How very different these two great sporting events are, and yet how purposefully similar.

Corrupt, political, nationalistic and elitist, and yet the guarantee of the underdog will always make the Olympics the greatest show on Earth.

Whereas the World Cup exudes the slimy, greasy-palmed, back-room machinations of FIFA, with its millionaire under-achievers, cheats and bullies, the Olympics manages to push past the grime of it all.

Even with the ever-present drug cheats, the odd bad sportsman and the clear financial advantage the same set of countries have over everyone else, the Olympics still gives out dreams.

You just don’t see this kind of multi-national support anywhere else. Sure, it’s unusual in that there are so many different nationality spectators and competitors in one place, but isn’t this even part of the charm?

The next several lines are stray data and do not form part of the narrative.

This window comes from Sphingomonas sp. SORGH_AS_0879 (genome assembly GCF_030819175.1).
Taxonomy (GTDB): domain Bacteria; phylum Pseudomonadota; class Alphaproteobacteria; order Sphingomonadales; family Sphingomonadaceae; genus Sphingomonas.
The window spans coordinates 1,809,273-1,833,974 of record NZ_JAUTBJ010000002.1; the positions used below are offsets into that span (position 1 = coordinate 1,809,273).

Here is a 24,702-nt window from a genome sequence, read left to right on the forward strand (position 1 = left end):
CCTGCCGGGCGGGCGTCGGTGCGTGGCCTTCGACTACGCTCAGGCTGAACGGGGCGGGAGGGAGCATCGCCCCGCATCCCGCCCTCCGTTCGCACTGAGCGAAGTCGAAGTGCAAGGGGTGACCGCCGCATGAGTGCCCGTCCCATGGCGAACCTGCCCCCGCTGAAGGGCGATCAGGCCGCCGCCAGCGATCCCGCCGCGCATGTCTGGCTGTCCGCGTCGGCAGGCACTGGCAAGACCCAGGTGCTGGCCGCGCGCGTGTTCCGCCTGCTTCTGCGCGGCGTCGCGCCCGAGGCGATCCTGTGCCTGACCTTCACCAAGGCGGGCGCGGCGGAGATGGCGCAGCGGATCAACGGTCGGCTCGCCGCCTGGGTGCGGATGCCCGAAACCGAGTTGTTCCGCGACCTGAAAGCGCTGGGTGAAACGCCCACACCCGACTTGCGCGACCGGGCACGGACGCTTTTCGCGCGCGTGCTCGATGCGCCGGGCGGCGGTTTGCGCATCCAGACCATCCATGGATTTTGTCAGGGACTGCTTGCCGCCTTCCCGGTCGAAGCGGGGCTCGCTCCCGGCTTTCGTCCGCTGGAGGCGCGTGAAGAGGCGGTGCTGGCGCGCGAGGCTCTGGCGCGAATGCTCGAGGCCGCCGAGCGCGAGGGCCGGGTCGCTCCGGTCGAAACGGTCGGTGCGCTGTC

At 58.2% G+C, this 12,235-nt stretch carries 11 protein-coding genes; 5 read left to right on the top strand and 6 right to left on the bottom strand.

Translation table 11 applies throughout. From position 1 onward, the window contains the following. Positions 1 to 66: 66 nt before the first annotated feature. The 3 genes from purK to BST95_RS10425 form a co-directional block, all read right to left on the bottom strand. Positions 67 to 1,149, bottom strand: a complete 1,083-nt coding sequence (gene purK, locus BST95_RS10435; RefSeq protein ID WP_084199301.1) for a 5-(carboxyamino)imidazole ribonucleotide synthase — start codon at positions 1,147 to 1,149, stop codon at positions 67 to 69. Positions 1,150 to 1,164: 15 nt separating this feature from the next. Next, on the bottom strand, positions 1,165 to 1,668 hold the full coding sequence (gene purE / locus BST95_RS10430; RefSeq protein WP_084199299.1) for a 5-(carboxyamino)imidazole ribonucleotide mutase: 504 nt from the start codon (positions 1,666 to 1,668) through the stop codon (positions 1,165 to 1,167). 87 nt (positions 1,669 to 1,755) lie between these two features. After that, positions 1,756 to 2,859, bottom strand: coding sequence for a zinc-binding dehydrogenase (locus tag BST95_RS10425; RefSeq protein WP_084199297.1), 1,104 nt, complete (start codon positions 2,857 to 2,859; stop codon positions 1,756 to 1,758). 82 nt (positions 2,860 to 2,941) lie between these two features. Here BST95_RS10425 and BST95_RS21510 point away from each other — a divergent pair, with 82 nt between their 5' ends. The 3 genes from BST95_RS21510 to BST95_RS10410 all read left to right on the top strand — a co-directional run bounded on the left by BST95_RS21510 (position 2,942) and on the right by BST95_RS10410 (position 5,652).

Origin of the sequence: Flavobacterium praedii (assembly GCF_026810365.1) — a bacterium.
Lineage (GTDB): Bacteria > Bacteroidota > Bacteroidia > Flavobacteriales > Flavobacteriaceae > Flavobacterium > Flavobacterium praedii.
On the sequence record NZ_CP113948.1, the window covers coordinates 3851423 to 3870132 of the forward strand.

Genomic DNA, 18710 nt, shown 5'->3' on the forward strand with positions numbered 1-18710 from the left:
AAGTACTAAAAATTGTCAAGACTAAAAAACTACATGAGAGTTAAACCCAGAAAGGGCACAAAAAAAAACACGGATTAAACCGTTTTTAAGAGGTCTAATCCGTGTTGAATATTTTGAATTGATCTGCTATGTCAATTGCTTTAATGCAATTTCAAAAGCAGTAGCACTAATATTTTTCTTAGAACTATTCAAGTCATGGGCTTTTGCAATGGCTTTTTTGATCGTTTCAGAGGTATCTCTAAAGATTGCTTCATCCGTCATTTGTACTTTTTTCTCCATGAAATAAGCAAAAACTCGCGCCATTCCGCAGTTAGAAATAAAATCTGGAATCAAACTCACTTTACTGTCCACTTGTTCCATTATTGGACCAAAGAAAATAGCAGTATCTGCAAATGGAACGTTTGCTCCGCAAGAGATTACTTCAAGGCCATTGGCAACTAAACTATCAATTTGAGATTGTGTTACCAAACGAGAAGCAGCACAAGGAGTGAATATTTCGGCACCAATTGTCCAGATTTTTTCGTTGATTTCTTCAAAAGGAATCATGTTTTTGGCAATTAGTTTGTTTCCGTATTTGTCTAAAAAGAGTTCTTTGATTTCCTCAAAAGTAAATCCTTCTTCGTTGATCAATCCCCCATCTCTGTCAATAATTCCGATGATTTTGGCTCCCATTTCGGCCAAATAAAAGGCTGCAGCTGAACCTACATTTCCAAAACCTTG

Watching people from dozens of different countries independently standing for another county’s nationa anthem was genuinely touching. They don’t need to. No-one is making them. No-one is pointing a camera at them. They’re just being decent.

The tribalism of football. The unsaid visciousness that turns regular guys into bear-baiting animals. It isn’t here. The hurling of abuse at flags, badges, accents and histories. It isn’t here. People will point at one or two incidents and cry scandal, but they really have to be sought out. They aren’t here.

I’m not sportsman, but you don’t have to be one to appreciate when someone is trying hard. When someone is at the point of tears because they’ve done well, or badly. Because they’ve been allowed to turn up, wear the flag of their country and be seen. To see all of that, from people who aren’t paid, are sometimes never paid in fact. Amateurs who go home and back to work.

No wonder it’s so easy to deride someone who doesn’t give it everything, when you know they’re being paid £50k a week. Football doesn’t deserve it’s praise, and it knows it.